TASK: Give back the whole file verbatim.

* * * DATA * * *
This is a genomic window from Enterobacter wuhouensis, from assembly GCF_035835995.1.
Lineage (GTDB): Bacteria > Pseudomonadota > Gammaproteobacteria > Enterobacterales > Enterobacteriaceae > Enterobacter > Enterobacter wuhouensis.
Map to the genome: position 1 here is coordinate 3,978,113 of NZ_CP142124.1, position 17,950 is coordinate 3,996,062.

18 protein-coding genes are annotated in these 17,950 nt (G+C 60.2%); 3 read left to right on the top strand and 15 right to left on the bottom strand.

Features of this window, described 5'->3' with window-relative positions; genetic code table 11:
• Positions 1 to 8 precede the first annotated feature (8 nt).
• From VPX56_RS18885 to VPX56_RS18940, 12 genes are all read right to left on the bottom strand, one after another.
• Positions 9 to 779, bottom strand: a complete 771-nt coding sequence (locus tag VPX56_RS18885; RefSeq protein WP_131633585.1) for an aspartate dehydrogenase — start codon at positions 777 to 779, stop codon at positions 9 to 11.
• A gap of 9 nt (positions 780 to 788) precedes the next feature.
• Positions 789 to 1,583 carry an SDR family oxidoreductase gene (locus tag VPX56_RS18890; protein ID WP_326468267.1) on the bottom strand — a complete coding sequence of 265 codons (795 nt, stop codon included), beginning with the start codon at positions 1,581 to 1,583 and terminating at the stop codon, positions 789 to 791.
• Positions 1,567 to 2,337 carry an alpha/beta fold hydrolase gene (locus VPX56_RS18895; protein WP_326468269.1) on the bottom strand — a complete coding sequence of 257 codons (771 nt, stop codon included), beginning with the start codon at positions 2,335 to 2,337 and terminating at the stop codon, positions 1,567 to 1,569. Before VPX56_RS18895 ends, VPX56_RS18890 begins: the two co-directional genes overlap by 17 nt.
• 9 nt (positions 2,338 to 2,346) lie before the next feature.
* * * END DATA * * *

This is a genomic window from Enterobacter wuhouensis, from assembly GCF_035835995.1.
Lineage (GTDB): Bacteria > Pseudomonadota > Gammaproteobacteria > Enterobacterales > Enterobacteriaceae > Enterobacter > Enterobacter wuhouensis.
Map to the genome: position 1 here is coordinate 3,978,113 of NZ_CP142124.1, position 17,950 is coordinate 3,996,062.

18 protein-coding genes are annotated in these 17,950 nt (G+C 60.2%); 3 read left to right on the top strand and 15 right to left on the bottom strand.

Features of this window, described 5'->3' with window-relative positions; genetic code table 11:
• Positions 1 to 8 precede the first annotated feature (8 nt).
• From VPX56_RS18885 to VPX56_RS18940, 12 genes are all read right to left on the bottom strand, one after another.
• Positions 9 to 779, bottom strand: a complete 771-nt coding sequence (locus tag VPX56_RS18885; RefSeq protein WP_131633585.1) for an aspartate dehydrogenase — start codon at positions 777 to 779, stop codon at positions 9 to 11.
• A gap of 9 nt (positions 780 to 788) precedes the next feature.
• Positions 789 to 1,583 carry an SDR family oxidoreductase gene (locus tag VPX56_RS18890; protein ID WP_326468267.1) on the bottom strand — a complete coding sequence of 265 codons (795 nt, stop codon included), beginning with the start codon at positions 1,581 to 1,583 and terminating at the stop codon, positions 789 to 791.
• Positions 1,567 to 2,337 carry an alpha/beta fold hydrolase gene (locus VPX56_RS18895; protein WP_326468269.1) on the bottom strand — a complete coding sequence of 257 codons (771 nt, stop codon included), beginning with the start codon at positions 2,335 to 2,337 and terminating at the stop codon, positions 1,567 to 1,569. Before VPX56_RS18895 ends, VPX56_RS18890 begins: the two co-directional genes overlap by 17 nt.
• 9 nt (positions 2,338 to 2,346) lie before the next feature.